What's the Best Gearing for a Mountain Bike?


If you're looking to buy a new mountain bike or modify an existing one, you need to know which gearing best suits your style of riding. Your choice will have a direct effect on how you and your bike perform.

Two common choices among mountain bike riders are the 1x11 and the 2x10. The one or two refers to the number of chainrings on the front of the drivetrain, while the second number (10 or 11) refers to the number of cogs on the cassette in the rear of the drivetrain. While there's no simple answer to which will be best for you, there are a few questions that you can ask yourself when selecting gearing for your mountain bike to help you make the best decision possible.

Ask yourself these seven important questions to compare which gear ratio you should choose the next time you're in the market for a new drivetrain.

More: A Breakdown of Bike Gears

Do you value simplicity and weight savings?

When riders make the switch to 1x11 gearing, one of the things they enjoy most is the simplicity. Since the front derailleur is eliminated, there's no need for a shifter on the left side of the handlebar. You also won't need a front derailleur and you'll have one less chainring, which will make your bike considerably lighter.

The lack of shifting from big ring to small ring will also eliminate the chance that you'll drop your chain, which will make your overall experience on the bike much less technical.

Benefits to 1x11 gearing: Reduced weight, a simpler mechanical system and a lower chance of mechanical issues.

How strong of a rider are you?

The choice of 1x11 works well for strong cyclists that enjoy rides or races with longer climbs with limited roads (fire, dirt and asphalt.) These rides generally have technical singletrack descents that don't require a lot of pedaling.

Benefits: Strong riders can find a gear combination, front and rear, that will for allow a good cadence on long hills that are too steep.

More: 11 Climbing Tips for Cyclists

Do you like long, steep climbs or do ride often at altitude?

If you ride long climbs (particularly at altitudes of more than 9,000 feet) with no fire roads or asphalt, 1x11 may be an option if you are a strong rider.

However, if you like long rides that include climbs at altitude or steep sections along with descents that include fire, dirt and asphalt road sections, 1x11 gearing will give you less options climbing and descending. If you're concerned with optimizing performance and don't want to give up gears on the climbs or descents, then 2x10 is likely the better choice for you.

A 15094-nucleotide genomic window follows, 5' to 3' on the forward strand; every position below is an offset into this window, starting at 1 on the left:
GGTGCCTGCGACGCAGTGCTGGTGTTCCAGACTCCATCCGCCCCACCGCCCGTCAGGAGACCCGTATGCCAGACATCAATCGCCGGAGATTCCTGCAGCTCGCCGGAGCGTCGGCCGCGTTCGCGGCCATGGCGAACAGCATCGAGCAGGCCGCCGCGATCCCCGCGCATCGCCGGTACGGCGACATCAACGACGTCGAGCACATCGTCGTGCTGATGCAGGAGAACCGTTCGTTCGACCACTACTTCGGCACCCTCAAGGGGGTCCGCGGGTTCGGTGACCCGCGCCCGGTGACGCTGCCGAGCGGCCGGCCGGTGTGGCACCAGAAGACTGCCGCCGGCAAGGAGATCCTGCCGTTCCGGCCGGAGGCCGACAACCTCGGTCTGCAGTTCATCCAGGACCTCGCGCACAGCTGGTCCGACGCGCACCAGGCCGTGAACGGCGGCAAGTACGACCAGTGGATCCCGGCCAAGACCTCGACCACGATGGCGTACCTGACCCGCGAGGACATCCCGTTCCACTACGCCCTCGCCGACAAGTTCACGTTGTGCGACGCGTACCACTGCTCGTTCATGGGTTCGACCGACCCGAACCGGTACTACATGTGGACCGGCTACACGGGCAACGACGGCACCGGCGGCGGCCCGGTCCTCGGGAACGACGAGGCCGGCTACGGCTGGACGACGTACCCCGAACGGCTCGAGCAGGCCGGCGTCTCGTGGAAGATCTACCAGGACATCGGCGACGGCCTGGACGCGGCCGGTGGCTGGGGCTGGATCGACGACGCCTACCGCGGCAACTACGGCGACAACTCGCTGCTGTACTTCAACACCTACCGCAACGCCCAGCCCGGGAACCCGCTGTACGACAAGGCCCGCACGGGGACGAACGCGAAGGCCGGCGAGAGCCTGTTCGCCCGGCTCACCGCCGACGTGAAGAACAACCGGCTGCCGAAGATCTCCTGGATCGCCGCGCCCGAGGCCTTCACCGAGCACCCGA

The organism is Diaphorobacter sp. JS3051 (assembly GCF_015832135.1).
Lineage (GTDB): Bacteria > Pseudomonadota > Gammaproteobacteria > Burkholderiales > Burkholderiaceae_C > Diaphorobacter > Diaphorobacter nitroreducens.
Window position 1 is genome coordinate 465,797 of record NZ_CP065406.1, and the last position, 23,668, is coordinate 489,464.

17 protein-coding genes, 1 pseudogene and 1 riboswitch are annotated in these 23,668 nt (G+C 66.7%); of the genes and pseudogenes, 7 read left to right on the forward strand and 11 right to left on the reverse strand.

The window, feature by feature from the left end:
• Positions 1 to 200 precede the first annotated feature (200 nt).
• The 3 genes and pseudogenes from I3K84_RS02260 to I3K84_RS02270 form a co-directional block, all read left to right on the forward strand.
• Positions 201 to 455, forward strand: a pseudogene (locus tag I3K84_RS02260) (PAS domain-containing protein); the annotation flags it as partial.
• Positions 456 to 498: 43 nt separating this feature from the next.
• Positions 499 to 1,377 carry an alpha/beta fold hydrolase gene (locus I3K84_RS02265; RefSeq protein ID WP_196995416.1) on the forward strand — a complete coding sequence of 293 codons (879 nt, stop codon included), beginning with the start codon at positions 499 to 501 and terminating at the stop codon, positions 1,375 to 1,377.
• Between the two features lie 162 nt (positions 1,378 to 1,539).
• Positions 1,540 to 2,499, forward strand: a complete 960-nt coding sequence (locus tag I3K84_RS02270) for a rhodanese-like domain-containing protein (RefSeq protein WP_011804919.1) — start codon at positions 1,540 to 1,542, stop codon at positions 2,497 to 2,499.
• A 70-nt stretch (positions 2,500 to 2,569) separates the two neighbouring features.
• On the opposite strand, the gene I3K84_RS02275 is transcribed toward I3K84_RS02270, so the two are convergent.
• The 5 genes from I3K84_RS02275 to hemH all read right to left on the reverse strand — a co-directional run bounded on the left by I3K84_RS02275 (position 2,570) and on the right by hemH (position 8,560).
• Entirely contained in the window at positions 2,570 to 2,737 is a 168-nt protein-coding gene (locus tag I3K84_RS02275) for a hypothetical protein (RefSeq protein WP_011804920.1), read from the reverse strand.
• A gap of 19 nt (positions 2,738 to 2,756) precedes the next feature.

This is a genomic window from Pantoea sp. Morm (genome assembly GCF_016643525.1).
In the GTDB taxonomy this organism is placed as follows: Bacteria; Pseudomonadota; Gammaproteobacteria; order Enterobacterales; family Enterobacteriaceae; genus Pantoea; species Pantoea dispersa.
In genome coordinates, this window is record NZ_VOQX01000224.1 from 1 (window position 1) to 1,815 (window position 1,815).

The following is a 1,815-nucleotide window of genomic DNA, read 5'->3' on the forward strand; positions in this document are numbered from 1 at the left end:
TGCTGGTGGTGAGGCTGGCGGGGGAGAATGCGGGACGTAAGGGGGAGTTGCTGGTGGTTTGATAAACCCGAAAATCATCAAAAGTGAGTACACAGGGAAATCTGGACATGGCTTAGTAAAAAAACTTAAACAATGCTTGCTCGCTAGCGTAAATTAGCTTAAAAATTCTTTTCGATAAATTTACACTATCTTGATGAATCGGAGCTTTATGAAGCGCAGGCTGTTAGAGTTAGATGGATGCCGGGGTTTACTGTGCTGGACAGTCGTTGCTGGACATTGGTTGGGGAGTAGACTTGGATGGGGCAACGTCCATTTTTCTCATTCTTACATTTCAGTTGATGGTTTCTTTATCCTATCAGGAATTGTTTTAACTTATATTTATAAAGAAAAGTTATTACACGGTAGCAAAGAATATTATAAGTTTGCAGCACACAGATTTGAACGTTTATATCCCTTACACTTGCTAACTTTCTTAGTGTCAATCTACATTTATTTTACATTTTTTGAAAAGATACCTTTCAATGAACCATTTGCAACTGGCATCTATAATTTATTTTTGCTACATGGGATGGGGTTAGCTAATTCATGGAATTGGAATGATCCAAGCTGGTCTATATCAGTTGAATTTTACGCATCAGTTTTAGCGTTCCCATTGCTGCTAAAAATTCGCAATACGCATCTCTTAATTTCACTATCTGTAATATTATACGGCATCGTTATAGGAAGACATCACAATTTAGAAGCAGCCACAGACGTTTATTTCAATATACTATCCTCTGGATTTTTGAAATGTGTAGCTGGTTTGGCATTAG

Benefit of 2x10 gearing on long climbs: Many cyclists want lower granny gears for long climbs, particularly when training and racing at altitude. Since the amount of oxygen is reduced, riders find that an easier gear combination accommodates the ability to produce power for longer periods of time without tiring as quickly. This issue becomes more of a consideration when riding longer distances too.

What are the gear-inch comparisons?

Using a gear-inch chart is one way to compare gear ratios without riding the bike. Here's a simple way to think about gear-inch combinations: For one revolution of the pedal, your bike will travel a certain number of inches. Know that this value does depend on wheel size. To keep things simple, let's look at just 29ers.

More: An Intro to Bike Gears

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About the Author

Gale Bernhardt

Gale Bernhardt was the USA Triathlon team coach at the 2003 Pan American Games and 2004 Athens Olympics. She's worked as a World Cup coach and delivered education training for the International Triathlon Union's Sport Development Team. Thousands of athletes have had successful training and racing experiences using Gale's easy-to-follow training plans. You can find some of her training plans on Active Trainer to help you succeed.
Gale Bernhardt was the USA Triathlon team coach at the 2003 Pan American Games and 2004 Athens Olympics. She's worked as a World Cup coach and delivered education training for the International Triathlon Union's Sport Development Team. Thousands of athletes have had successful training and racing experiences using Gale's easy-to-follow training plans. You can find some of her training plans on Active Trainer to help you succeed.

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